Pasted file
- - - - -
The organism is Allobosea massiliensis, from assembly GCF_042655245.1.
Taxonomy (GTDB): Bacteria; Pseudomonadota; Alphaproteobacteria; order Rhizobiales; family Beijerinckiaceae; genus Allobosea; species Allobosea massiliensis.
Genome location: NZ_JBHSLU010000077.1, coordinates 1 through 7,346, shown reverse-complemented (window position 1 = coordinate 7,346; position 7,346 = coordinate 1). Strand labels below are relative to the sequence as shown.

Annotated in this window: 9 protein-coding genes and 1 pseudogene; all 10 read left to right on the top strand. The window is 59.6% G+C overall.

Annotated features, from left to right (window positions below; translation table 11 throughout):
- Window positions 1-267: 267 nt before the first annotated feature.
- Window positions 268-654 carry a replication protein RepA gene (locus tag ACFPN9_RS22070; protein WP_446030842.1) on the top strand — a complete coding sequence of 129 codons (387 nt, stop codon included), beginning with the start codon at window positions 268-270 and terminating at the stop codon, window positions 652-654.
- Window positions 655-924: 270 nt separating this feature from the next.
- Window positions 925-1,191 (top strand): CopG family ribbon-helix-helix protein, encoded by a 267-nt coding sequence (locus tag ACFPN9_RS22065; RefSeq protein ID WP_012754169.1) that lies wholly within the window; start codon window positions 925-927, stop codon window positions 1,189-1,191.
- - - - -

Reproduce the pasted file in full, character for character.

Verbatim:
The organism is Allobosea massiliensis, from assembly GCF_042655245.1.
Taxonomy (GTDB): Bacteria; Pseudomonadota; Alphaproteobacteria; order Rhizobiales; family Beijerinckiaceae; genus Allobosea; species Allobosea massiliensis.
Genome location: NZ_JBHSLU010000077.1, coordinates 1 through 7,346, shown reverse-complemented (window position 1 = coordinate 7,346; position 7,346 = coordinate 1). Strand labels below are relative to the sequence as shown.

Annotated in this window: 9 protein-coding genes and 1 pseudogene; all 10 read left to right on the top strand. The window is 59.6% G+C overall.

Annotated features, from left to right (window positions below; translation table 11 throughout):
- Window positions 1-267: 267 nt before the first annotated feature.
- Window positions 268-654 carry a replication protein RepA gene (locus tag ACFPN9_RS22070; protein WP_446030842.1) on the top strand — a complete coding sequence of 129 codons (387 nt, stop codon included), beginning with the start codon at window positions 268-270 and terminating at the stop codon, window positions 652-654.
- Window positions 655-924: 270 nt separating this feature from the next.
- Window positions 925-1,191 (top strand): CopG family ribbon-helix-helix protein, encoded by a 267-nt coding sequence (locus tag ACFPN9_RS22065; RefSeq protein ID WP_012754169.1) that lies wholly within the window; start codon window positions 925-927, stop codon window positions 1,189-1,191.